Just over five months ago I picked up the sport of Muay Thai. For those who don’t know, Muay Thai is the national sport of Thailand.
Last night I went through an exhausting test of my abilities and passed.
If you are interested in the test, you can see my blog post about it here. It was insane. On the sidebar of my blog you can find all of my entries about Muay Thai. I have basically blogged my way through it from my first lesson all the way through my test last night.
15 thoughts on “Chicagoboyz Physical Fitness Series, Continued”
Muay Thai is a true ass-kicker of a sport. Congrats!
Too aerobic for my tastes… but to each his own :O)
Muay Thai v. Savate.
Lex – I can’t remember if we had this conversation here or over at James Rummel’s blog. The bottom line was that we all agreed that anyone who was better at his or her particular martial art would eventually win a fight against someone of lesser abilities. In otherwords it wasn’t the martial art, it was the individual.
For instance here (turn up the sound to hear the incredible force with which the MT guy kicks) is an obvious mismatch of a very experienced Muay Thai fighter tossing a lower level Tae Kwan Do guy around the ring.
Anyway, in real life having a skill of some sort is not only healthy, but invaluable in a mugging or other violent situation.
I just thought it was a cool fight.
The world heavyweight boxing champion would beat most black belts in any art, etc.
All these arts are refinements that build on a base of fitness, speed, mass, strength, etc.
>The world heavyweight boxing champion would beat most black belts in any art, etc.
That’s a pretty bold statement, Lex. Most boxers who challenged MT, TKD or Karate fighters have been thoroughly defeated by low kicks, against which boxers have no training whatsoever.
Legs are longer than arms. The small differences make all the difference sometimes, even if you are a very fast puncher. And there are even faster kickers out there.
> Anyway, in real life having a skill of some sort is not only healthy, but invaluable in a mugging or other violent situation.
Unless the other guy has a gun, Dan. “God may have made men and women, but Colt made them equal”, as they used to say.
Interesting scenario. You are both right and wrong, IMHO. Generally the average size differential between martial artists (140-180lbs) and heavyweight boxers (210-240+) is going to be a consideration.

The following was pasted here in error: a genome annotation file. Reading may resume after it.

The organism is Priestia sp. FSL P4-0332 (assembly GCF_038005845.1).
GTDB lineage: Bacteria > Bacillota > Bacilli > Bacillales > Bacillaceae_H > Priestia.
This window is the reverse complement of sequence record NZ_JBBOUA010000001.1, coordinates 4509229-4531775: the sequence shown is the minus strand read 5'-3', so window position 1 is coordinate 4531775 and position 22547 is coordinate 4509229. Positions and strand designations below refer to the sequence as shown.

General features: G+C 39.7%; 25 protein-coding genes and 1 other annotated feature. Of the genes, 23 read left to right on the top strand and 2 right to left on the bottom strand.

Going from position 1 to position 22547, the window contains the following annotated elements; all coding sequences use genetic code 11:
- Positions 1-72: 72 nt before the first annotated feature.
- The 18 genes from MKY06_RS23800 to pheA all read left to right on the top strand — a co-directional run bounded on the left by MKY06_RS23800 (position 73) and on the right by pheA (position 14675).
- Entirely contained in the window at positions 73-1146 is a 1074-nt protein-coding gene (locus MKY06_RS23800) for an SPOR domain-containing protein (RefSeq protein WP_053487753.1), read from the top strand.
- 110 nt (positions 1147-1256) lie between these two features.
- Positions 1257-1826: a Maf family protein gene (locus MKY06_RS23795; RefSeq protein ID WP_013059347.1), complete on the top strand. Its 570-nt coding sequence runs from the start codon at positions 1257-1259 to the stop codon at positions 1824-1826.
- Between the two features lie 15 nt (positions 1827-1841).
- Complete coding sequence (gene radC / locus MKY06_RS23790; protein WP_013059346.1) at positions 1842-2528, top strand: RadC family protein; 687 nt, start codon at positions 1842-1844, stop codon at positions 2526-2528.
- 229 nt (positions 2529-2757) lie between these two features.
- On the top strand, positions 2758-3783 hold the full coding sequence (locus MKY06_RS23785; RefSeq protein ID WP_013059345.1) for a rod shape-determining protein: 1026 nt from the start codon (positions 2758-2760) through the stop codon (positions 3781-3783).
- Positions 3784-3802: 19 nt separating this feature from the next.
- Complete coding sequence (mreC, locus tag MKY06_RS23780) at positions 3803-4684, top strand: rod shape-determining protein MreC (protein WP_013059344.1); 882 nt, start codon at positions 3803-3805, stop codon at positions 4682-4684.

Speaking as someone who has been kicked in the head while sparring a very experienced competitive black belt and martial arts instructor in multiple arts, I can attest, it really hurts. It rang my bell and stunned me for a second or two. I’d still rather face that than a punch in the head from a competent professional heavyweight boxer, much less a world champion caliber fighter ( though not a flying kick). The physics is completely different and a boxer’s punch far more likely to cause a knock-out blow for than a kick coming upward from the hip.
A martial artist has far more “tools” to use against a boxer but their punches usually aren’t anywhere near as high-impact ( boxers being punching specialists). Moreover, if the martial artist is pinned against the ropes by the boxer and can’t effectively kick (MT would not be at this disadvantage to the same extent) he’s going to get pounded. Few martial artists can fight in a phone booth sized clutch, something boxers train to do. Given plenty of open space, the martial artist will probably take/wear the boxer down with low kicks as you described.
There are indeed many factors, but it is fair to say that boxers have plenty of training when it comes to blows to the head, but have NO training whatsoever when it comes to kicks to the knee or lower calf, though.
I was trying to find Nobuhiko Takada’s match with former champion Trevor Berbick – which is quite illustrative – but could not. Takada is supposed to be a fair kicker. It took one low-kick to get Trevor out of the ring, barely walking.
And you can’t fight if you can’t walk.
“Moreover, if the martial artist is pinned against the ropes by the boxer and can’t effectively kick (MT would not be at this disadvantage to the same extent) he’s going to get pounded.”
Actually we do a lot of clench work in Muay Thai – it is probably the most exhausting thing we do. The bruises left after a session of it are many, and the clench is where some of the most devastating blows such as knees and elbows can be thrown most effectively.
Given plenty of open space, the martial artist will probably take/wear the boxer down with low kicks as you described.
Open space is key, because when you get it you can run the other guy over with your car.
My old Hapkido master used to joke that he knew dozens of gun defenses, but he didn’t know a single bullet defense.
“The world heavyweight boxing champion would beat most black belts in any art, etc.”
There are lots and lots of black belts. I only meant that an extraordinary fighter in whatever art would typically beat a merely very good fighter in another art. The art does not yield some supernatural advantage such that one art can always dominate.
The interesting question of, say, one of the ten best black belts in the world against one of the ten best boxers? Equalizing body mass? I really don’t know.
Good job Dan.
Thanks Wade, much appreciated.
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